Labour MPs have voted that they have no confidence in their leader, Jeremy Corbyn.
Following a secret no confidence ballot, 172 MPs voted that they had no confidence in the Labour leader, to 40 who voted in support. There were 216 votes in total, out of 229 Labour MPs. There were 13 who abstained, and four spoilt ballots. That’s a turnout of 95 per cent, with 80 per cent declaring no confidence in their leader.
The motion for a no confidence ballot was tabled by Margaret Hodge MP last week, following the British public voting for Brexit in the EU referendum. Corbyn’s detractors accuse him of letting Labour down for failing to campaign successfully for a Remain vote.
The Labour press office comments:
“Following the ballot conducted today, the Parliamentary Labour Party has accepted the following motion:
“That this PLP has no confidence in Jeremy Corbyn as Leader of the Parliamentary Labour Party.”
The outcome of the ballot comes after a wave of resignations from Corbyn’s shadow cabinet, which have been arriving thick and fast since the weekend following the referendum result. It is thought that Corbyn now has yet to fill at least half of the positions in his shadow frontbench. If you’re wondering who has resigned, check out our liveblog. And for who’s been newly appointed to the shadow cabinet, our list is here.
Corbyn has responded to the outcome, informing his party that he will not stand down:
“In the aftermath of last week’s referendum, our country faces major challenges. Risks to the economy and living standards are growing. The public is divided.
“The Government is in disarray. Ministers have made it clear they have no exit plan, but are determined to make working people pay with a new round of cuts and tax rises.
“Labour has the responsibility to give a lead where the Government will not. We need to bring people together, hold the Government to account, oppose austerity and set out a path to exit that will protect jobs and incomes.
“To do that we need to stand together. Since I was elected leader of our party nine months ago, we have repeatedly defeated the Government over its attacks on living standards.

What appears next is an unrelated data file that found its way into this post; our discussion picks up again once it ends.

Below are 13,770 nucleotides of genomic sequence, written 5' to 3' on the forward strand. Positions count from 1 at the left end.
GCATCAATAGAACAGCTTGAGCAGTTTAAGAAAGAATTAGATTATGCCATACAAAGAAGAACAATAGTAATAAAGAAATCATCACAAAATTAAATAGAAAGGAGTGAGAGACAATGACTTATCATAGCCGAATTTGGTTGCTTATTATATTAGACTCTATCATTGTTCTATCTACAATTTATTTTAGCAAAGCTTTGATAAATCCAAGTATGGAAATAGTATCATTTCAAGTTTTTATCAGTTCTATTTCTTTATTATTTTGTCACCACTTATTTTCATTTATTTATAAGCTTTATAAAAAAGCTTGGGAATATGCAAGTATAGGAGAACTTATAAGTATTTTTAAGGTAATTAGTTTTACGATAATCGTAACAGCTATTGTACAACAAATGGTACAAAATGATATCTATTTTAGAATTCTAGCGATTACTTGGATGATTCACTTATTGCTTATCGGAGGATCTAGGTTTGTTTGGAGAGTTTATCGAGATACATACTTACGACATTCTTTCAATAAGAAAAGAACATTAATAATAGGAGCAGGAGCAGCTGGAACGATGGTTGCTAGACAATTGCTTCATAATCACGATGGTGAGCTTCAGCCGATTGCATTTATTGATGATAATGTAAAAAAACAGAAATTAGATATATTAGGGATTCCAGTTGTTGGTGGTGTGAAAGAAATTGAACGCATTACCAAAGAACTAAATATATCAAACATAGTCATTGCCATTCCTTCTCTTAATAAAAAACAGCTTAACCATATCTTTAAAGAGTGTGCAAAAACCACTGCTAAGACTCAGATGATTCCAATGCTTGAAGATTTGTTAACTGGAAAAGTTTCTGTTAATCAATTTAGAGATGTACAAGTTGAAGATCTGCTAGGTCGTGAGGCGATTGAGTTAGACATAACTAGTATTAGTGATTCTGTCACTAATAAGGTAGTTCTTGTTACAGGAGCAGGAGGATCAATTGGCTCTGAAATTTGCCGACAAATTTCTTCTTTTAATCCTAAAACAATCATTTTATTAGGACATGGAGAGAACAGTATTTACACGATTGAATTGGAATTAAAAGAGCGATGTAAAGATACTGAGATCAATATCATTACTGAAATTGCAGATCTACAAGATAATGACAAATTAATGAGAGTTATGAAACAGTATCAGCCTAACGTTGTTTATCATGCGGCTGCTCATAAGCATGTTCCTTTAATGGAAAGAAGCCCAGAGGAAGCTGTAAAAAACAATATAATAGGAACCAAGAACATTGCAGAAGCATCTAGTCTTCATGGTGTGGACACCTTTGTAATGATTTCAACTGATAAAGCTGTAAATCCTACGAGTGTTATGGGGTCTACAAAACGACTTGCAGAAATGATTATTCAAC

“Last month, Labour become the largest party in the local elections. In Thursday’s referendum, a narrow majority voted to leave, but two thirds of Labour supporters backed our call for a remain vote.
“I was democratically elected leader of our party for a new kind of politics by 60 per cent of Labour members and supporters, and I will not betray them by resigning. Today’s vote by MPs has no constitutional legitimacy.
“We are a democratic party, with a clear constitution. Our people need Labour party members, trade unionists and MPs to unite behind my leadership at a critical time for our country.”
So what happens now? If any MP wishes to challenge him, they can trigger a leadership contest. To do this, they will have to receive 50 nominations (the support of 20 per cent of Labour MPs and MEPs). Once they formally have this support, they have to write to the party’s general secretary, Iain McNicol, announcing their intention to run. My colleague George has the latest on who is likely to challenge Corbyn.
The party rules on whether the incumbent automatically has a place on the leadership ballot are murky. Some believe he doesn’t need to amass nominations all over again to stand. Others, particularly his opponents, point to legal advice sought by the party last year that suggests he would have to gain 50 nominations, like his challengers. They are clinging on to this interpretation, because they fear that Corbyn would simply be voted in again by the party’s membership, which is significantly more left wing than the parliamentary party.
But even if Corbyn does have to collect this level of support, there’s no guarantee that his unpopularity in the PLP would mean he would be unable to make the ballot. He received 36 nominations last time, so his support among MPs is actually up by four, according to the result of the no confidence ballot. Considering his difficulty gaining enough nominations last June (he received his final nomination minutes before the deadline), it is unlikely. But not impossible.
Yet there is equally no certainty that he would win among the membership, which returned him by a landslide last September. Lots of the new members and signed-up supporters are devastated about Brexit, and have been baffled by Corbyn’s reticence about campaigning for Remain. (Of course, a cursory glance at his voting record by any of his fans would have proved that he really is the stubborn man of principle they so praise him for being: he has been a steadfast eurosceptic for decades). It’s unlikely they wouldn’t back him, considering how strongly they voted for him so recently. But, again, not impossible.